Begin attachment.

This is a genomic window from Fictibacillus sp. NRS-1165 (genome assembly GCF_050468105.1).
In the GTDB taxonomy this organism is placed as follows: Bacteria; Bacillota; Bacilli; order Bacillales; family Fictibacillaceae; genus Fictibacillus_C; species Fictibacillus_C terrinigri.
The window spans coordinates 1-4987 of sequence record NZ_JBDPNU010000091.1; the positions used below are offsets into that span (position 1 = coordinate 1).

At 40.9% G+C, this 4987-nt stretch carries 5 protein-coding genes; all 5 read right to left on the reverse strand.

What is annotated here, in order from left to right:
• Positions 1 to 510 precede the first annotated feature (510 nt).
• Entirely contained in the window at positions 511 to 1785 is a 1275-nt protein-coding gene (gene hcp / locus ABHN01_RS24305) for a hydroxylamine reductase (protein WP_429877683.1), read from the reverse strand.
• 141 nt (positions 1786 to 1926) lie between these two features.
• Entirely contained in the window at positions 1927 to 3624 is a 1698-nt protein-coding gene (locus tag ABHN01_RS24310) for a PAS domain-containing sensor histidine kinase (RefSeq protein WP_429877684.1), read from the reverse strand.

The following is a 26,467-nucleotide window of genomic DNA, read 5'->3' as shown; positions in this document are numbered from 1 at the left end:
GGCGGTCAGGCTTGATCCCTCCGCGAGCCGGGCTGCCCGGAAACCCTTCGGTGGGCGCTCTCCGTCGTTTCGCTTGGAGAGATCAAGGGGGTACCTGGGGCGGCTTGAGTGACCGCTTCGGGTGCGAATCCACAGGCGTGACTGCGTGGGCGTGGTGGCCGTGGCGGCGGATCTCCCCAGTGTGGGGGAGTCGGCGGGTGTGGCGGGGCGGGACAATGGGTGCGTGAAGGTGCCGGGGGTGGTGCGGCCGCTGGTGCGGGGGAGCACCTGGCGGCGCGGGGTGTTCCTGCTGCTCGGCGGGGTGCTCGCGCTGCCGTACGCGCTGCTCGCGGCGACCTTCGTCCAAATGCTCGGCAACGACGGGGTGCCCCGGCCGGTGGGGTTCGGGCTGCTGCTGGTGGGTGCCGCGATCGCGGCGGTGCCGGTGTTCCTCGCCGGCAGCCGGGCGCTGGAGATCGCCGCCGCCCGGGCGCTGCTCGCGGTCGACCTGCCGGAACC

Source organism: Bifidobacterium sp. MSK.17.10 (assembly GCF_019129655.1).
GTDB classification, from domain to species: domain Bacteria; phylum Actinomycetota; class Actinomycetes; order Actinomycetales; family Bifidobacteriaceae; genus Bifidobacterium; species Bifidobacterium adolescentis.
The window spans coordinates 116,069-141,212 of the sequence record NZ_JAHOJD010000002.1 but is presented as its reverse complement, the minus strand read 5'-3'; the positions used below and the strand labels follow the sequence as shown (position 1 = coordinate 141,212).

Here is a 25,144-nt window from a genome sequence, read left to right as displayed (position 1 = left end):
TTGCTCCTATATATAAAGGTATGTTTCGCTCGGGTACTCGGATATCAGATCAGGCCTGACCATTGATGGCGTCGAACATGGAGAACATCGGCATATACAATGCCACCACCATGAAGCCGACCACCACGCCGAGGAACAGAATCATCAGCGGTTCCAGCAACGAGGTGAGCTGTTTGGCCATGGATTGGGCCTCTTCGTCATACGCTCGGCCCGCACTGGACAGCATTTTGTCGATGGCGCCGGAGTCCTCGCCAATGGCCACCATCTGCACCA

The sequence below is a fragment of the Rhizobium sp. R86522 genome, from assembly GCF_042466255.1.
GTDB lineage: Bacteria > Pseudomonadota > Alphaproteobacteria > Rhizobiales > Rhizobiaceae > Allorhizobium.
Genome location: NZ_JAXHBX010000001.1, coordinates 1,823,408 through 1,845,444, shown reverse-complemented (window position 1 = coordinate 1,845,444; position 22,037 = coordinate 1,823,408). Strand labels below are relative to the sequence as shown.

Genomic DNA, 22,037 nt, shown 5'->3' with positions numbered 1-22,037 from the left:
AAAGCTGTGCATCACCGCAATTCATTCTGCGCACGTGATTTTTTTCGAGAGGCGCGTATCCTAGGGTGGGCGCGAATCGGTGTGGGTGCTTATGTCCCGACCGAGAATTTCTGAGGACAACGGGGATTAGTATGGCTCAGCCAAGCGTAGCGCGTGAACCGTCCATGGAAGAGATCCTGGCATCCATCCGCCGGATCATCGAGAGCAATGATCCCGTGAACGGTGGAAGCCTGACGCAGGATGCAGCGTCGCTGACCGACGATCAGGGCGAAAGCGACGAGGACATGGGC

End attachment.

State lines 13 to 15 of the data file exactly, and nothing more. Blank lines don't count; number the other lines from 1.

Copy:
GTDB classification, from domain to species: domain Bacteria; phylum Actinomycetota; class Actinomycetes; order Actinomycetales; family Bifidobacteriaceae; genus Bifidobacterium; species Bifidobacterium adolescentis.
The window spans coordinates 116,069-141,212 of the sequence record NZ_JAHOJD010000002.1 but is presented as its reverse complement, the minus strand read 5'-3'; the positions used below and the strand labels follow the sequence as shown (position 1 = coordinate 141,212).

Here is a 25,144-nt window from a genome sequence, read left to right as displayed (position 1 = left end):